The moment that you cross the threshold for any Jesse Malin show you can instantly feel that pulsating fervour which permeates his performances. Whether it be the mixtape that blasts from every source of amplification in the modestly sized Academy 3 room – which you just know will have been compiled by Malin himself, whilst locked in the “silver machine”, en route to another show, in another city – or whether it be the cherry picked support act.
Tonight’s show is infused with both the aforementioned components. Upon entering the venue, all attention is immediately drawn to the stage and the overwhelming concoction of bossa nova and punk rock, affectionately described as ’punkanova’ by the creators of this unusual mixture of styles. Say hello to the Brothers of Brazil.
No gimmicks here, they a brothers, and they are indeed from Brazil. These purveyors of punkanova are certainly dedicated to showing Birmingham what they have to offer, and it is evident which of the brothers – Supla and JoÃ£o Suplicy- are bringing the punk element to proceedings. Supla is decked out in an oversized green leather jacket and tartan trousers, all of which are covered in varying degrees of studs and spikes. This is topped off with a shock of blonde hair that explodes from Supla’s forehead. JoÃ£o, is dressed slightly less unreservedly, and is responsible for the more classical elements.
Both musicians are extremely talented, and their personas are larger than life and hugely likeable. Supla will shift from stage right, up alongside his brother, to behind the drums, whilst JoÃ£o remains a constant, nestled within the enfolds of his guitar licks. Songs like ‘Never Let You Go’; ‘On My Way’ and ‘Melodies From Hell’ are anthemic and though, the audience, in all likely hood are hearing them for the first time, they are quick to join in and sing the choruses back at the brothers. Testament to the brothers ability to transform a room. By the culmination of their set, the Academy 3 is in a joyous mood, and ready to receive the mercurial Malin.
It has been less than a year since the Midlands were treated to a visit from Jesse Malin, but this is the first time in some years that he is in the vicinity with a new record to promote. It has been well documented by Malin himself, that his latest offering ‘New York Before The War’ has been a long time coming, having battled its way to release after weeks of tweaking in a rural studio, which led to a complete overhaul of the songs that had been recorded up until that point of affirmation.
The band arrive on stage a little ahead of the scheduled 9:30 slot, which could have been interpreted as a ‘lets just get this over with’; or simply an overbearing desire to get things going. It is my belief that the latter would best describe the intentions of Malin and his band, as they leap into the first single taken from the new album. ‘Addicted’ is followed by ‘Wendy’ taken from Malin’s debut solo album ‘The Fine Art of Self Destruction’ and certainly helps maintain the full throttle opening.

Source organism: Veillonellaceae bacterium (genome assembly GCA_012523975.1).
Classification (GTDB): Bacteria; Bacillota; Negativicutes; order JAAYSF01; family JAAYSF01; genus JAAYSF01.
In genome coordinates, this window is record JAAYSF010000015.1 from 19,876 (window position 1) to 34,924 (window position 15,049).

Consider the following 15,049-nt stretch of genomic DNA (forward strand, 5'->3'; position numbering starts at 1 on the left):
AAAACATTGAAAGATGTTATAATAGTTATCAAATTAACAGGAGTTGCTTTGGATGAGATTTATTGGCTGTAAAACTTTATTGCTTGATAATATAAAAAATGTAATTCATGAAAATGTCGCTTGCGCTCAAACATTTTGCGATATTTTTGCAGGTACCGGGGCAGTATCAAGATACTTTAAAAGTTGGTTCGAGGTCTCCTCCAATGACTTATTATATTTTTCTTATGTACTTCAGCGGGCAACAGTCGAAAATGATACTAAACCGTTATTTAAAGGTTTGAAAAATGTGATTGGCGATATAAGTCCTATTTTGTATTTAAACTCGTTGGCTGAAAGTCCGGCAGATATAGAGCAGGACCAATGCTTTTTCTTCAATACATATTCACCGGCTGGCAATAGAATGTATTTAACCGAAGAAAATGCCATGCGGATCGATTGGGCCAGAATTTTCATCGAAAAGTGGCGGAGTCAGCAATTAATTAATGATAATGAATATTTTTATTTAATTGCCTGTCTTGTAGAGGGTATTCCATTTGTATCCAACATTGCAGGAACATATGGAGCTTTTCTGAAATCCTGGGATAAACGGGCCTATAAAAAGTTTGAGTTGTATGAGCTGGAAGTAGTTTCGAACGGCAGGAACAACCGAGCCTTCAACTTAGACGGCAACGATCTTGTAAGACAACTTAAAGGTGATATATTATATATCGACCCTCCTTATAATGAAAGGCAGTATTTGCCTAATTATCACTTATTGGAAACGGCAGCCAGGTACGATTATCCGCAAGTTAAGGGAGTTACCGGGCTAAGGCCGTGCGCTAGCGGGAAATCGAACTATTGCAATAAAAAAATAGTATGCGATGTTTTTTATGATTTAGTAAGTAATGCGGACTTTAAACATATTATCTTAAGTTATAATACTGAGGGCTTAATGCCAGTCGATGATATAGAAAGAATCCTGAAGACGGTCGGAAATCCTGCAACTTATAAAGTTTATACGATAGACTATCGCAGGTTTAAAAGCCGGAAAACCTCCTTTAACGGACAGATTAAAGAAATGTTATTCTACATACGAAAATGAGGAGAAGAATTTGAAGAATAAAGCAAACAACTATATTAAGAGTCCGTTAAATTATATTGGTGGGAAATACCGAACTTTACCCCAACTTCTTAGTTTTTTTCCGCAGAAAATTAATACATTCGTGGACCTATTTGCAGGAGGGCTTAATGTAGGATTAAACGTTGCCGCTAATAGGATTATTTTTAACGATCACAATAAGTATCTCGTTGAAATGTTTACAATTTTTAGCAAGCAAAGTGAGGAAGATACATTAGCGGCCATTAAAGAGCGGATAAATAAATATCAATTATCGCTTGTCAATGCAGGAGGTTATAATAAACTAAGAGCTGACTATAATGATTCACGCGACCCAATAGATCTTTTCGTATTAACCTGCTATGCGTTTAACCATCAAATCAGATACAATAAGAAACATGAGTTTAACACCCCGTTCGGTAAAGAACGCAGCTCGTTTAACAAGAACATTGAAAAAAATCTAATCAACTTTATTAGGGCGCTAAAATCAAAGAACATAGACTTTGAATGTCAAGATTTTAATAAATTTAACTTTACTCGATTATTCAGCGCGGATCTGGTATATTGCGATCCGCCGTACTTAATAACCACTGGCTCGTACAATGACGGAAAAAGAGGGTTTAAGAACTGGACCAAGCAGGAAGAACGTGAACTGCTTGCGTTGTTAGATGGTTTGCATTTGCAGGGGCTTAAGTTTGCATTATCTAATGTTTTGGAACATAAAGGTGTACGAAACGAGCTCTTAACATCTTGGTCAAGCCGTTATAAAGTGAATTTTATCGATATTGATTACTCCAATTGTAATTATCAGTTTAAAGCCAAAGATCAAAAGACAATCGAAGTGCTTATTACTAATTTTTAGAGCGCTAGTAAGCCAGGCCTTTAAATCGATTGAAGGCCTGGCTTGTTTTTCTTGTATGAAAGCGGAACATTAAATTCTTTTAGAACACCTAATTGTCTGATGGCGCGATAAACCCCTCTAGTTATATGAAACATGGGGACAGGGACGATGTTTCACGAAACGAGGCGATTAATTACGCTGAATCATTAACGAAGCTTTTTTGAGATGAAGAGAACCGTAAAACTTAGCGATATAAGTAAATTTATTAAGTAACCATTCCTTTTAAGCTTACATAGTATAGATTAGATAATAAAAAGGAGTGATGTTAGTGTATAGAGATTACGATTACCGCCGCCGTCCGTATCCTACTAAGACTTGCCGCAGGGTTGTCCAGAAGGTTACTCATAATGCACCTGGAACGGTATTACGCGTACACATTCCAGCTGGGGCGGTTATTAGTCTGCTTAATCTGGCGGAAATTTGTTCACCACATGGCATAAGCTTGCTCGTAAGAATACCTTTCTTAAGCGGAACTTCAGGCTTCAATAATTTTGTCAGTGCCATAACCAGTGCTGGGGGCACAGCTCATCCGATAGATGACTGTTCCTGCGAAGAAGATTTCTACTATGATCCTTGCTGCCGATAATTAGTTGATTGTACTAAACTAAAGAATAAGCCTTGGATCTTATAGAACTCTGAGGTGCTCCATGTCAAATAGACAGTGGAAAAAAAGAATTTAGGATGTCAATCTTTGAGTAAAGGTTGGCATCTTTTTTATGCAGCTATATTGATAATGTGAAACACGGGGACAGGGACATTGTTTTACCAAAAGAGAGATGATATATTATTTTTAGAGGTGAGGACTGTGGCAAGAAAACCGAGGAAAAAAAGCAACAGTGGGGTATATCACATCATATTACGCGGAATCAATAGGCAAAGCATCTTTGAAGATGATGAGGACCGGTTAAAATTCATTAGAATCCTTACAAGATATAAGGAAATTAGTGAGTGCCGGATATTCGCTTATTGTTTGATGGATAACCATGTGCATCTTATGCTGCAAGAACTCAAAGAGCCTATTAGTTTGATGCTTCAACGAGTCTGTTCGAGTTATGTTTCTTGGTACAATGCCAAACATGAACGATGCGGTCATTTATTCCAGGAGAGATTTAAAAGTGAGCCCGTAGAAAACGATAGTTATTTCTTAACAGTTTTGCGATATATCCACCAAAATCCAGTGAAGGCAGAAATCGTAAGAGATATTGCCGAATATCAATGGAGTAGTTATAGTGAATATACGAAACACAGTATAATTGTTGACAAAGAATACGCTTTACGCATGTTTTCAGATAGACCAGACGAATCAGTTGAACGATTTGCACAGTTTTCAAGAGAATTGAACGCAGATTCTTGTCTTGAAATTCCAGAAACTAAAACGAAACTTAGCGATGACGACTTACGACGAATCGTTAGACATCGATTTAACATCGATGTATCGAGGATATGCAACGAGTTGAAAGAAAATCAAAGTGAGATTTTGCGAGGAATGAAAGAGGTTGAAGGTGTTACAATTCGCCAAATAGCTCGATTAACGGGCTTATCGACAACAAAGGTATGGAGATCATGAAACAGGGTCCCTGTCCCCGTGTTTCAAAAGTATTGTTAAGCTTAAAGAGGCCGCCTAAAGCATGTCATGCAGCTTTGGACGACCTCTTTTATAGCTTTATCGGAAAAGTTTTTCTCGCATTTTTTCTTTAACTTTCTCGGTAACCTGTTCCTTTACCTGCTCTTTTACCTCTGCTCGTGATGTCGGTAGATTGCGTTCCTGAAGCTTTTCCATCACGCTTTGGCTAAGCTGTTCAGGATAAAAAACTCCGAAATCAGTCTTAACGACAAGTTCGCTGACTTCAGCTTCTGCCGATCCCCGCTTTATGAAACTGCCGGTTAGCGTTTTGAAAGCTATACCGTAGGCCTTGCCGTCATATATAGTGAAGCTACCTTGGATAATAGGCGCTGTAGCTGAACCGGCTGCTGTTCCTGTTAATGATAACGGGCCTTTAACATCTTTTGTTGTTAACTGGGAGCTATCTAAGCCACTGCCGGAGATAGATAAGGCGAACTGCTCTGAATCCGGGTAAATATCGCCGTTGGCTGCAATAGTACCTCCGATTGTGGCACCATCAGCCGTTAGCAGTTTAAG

One of the more satisfying aspects of a Malin show of late, is the splendid musicianship that accompanies him on his travels. The benefit of having such a strong group around him was first prevalent on the St Mark’s Social tour. Those shows were a huge leap from the previous tours. Malin himself, has always been an outstanding showman, it was just that prior to that tour, there always seemed to be a gulf between where Malin wanted to take the band, and there ability to join him on that level.
Malin and the New York music scene are inextricably woven together. This is no more apparent than during Malin’s dedication to his friend and longtime supporter, the epic Joey Ramone. On what would have been his 64th birthday, the band perform a splendid version of ‘Do You Remember Rock ’n’ Roll Radio?’ and Malin’s own ‘Bar Life’. The latter affords Malin the opportunity to pursue one of the trademark aspects of any Malin show. Midway through Bar Life, Malin makes his way into the centre of the audience, where he requests the they join him in a sit-down whilst the band maintain a subtle accompaniment as Malin dips into his ever burgeoning cauldron of rock ’n’ roll anecdotes. On this occasion, the crowd are permitted an insight into the time that U2 requested that Joey join them at the Saturday Night Live studios whilst they were performing songs from the ‘All That You Can’t Leave Behind’ album. Malin delights in recalling how Joey, Bono and himself, navigated the Manhattan streets at some ungodly hour, whilst searching out the secret post show party. The point of this story, is in no way some egotistical revelry, instead, it serves to offer an insight to the complexity of Joey’s personality – the insecure and childlike nature, mixed with a defiant and forthright resoluteness.
Unsurprisingly, the setlist for tonight’s show will lean heavily upon ‘New York Before The War’: ‘Oh Sheena’, ‘Turn Up The Mains’ and ‘Boots of Immigration’ already sound like engrained classics, and are warmly received by the audience. The band end the night with a cover of Lou Reed’s ‘Sally Can’t Dance’ and leave me having experienced the gamut of emotions that accompany any Jesse Malin show.
Review: Chris Curtis
Photographs courtesy of: One Little Indian